Earlier today I wrote an item about a curious statement RCMP Commissioner Bill Elliott made during an interview with the Toronto Star. Here's what Elliott said:
"We will make submissions to the inquiry," said Elliott. "I think it's fair to say that we will say if we had to live life over again, and I'm sure that our members would say – I've never discussed this with them because I've never discussed this incident with them – if they had to live life over again, there are things that they would do differently."
At first I thought that Elliott was saying that he'd never discussed the Dziekanski business with members of the RCMP. That sounded patently ridiculous so I concluded he must have meant that he hadn't discussed it with the four officers involved - keeping his distance so to speak in contemplation of an investigation. Then I got this comment from Dr. Dawg:
"A day after the release of an eyewitness video of the events leading up to Dziekanski's death, the RCMP commissioner called the four officers involved in the incident and expressed his support, according to the partially redacted e-mails.
"I have just now placed calls to all four members. I spoke to three of the four," Elliott wrote in an e-mail dated Nov. 15 to Gary Bass, the RCMP deputy commissioner for the Pacific region.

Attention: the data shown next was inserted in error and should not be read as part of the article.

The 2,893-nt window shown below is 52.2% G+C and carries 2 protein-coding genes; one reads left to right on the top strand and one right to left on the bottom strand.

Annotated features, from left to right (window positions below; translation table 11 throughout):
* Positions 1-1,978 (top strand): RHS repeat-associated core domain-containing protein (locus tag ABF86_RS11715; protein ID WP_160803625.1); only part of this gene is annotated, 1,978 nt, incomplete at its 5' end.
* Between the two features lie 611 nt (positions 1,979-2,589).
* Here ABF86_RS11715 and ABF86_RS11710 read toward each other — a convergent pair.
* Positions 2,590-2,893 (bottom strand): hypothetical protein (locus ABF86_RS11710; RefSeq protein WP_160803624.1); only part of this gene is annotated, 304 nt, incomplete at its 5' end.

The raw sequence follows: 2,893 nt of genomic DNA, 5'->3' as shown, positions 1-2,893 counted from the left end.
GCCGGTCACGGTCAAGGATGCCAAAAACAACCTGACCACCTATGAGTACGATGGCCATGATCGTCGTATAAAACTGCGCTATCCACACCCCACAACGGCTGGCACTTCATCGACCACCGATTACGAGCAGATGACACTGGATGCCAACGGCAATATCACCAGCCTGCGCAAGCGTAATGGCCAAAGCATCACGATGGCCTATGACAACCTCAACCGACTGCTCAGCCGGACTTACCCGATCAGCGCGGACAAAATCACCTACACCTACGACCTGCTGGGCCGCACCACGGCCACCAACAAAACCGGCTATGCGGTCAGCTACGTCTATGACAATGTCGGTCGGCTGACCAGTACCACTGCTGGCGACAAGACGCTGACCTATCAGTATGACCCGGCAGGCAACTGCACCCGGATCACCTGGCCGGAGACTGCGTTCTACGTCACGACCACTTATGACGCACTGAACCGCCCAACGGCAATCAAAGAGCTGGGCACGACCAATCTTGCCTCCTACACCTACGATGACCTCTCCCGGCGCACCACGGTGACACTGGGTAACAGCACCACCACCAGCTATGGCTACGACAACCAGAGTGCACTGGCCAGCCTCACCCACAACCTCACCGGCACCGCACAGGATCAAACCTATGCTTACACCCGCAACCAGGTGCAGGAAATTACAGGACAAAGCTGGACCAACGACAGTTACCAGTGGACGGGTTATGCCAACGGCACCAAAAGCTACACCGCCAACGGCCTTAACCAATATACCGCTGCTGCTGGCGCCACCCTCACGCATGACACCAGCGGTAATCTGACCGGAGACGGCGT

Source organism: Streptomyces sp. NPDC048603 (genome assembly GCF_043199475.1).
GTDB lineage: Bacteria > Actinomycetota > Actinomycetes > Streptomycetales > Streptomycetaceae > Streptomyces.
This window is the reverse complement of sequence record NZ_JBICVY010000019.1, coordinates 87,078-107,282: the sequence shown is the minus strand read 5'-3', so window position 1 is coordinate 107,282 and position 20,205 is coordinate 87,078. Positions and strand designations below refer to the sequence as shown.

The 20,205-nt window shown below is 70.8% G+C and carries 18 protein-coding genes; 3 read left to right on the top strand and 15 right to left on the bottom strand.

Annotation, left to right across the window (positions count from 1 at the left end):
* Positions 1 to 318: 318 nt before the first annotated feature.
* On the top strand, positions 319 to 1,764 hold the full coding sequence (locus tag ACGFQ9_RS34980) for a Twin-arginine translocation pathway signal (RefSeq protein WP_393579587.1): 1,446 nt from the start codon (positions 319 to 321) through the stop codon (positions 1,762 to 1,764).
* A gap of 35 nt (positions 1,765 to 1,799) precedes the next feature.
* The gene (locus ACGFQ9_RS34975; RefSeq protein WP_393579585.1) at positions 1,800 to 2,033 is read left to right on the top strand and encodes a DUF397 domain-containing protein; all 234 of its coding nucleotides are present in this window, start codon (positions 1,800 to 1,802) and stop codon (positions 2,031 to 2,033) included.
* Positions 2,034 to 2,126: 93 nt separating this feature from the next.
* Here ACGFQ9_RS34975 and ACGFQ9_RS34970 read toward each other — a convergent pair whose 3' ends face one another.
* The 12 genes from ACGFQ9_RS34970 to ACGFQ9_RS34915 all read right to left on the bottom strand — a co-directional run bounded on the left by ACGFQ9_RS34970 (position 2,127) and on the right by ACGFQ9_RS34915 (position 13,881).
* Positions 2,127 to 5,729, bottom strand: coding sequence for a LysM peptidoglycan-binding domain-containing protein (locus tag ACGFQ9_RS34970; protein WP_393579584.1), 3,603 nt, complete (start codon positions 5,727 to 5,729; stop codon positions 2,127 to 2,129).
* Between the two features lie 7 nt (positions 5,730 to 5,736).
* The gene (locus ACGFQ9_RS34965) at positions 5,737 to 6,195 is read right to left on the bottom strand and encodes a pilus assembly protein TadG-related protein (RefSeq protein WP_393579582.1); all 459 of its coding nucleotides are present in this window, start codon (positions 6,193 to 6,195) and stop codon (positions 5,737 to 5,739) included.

"I know this is tough on you and all our folks in E Division. Please be assured of my ongoing support," Elliott wrote.
One of the several troubling aspects of the Dziekanski affair has been the persistant efforts of the RCMP to mislead the Canadian public.
The CBC story revealed that, far from not talking to members about Dziekanski, Elliott moved with the speed of a veteran political functionary to bring the controversy into his Ottawa headquarters where he could institute damage control:
Dziekanski died after being zapped with a stun gun at the Vancouver International Airport on Oct. 14, 2007, by RCMP officers who were called to help deal with the Polish immigrant, who apparently became agitated from spending 10 hours at the airport. From that day, RCMP e-mail exchanges obtained by access to information requests suggest the force moved quickly to create a strategy.
The strategy involved all answers being vetted in Ottawa, including ones described by RCMP Commissioner William Elliott as "tough or dirty questions" from the media.
You can read the entire CBC News report from last July, here:
This erases any remaining doubt that Elliott was and is directly and fully responsible for the way the RCMP misled the Canadian public and our media. It's time he moved on.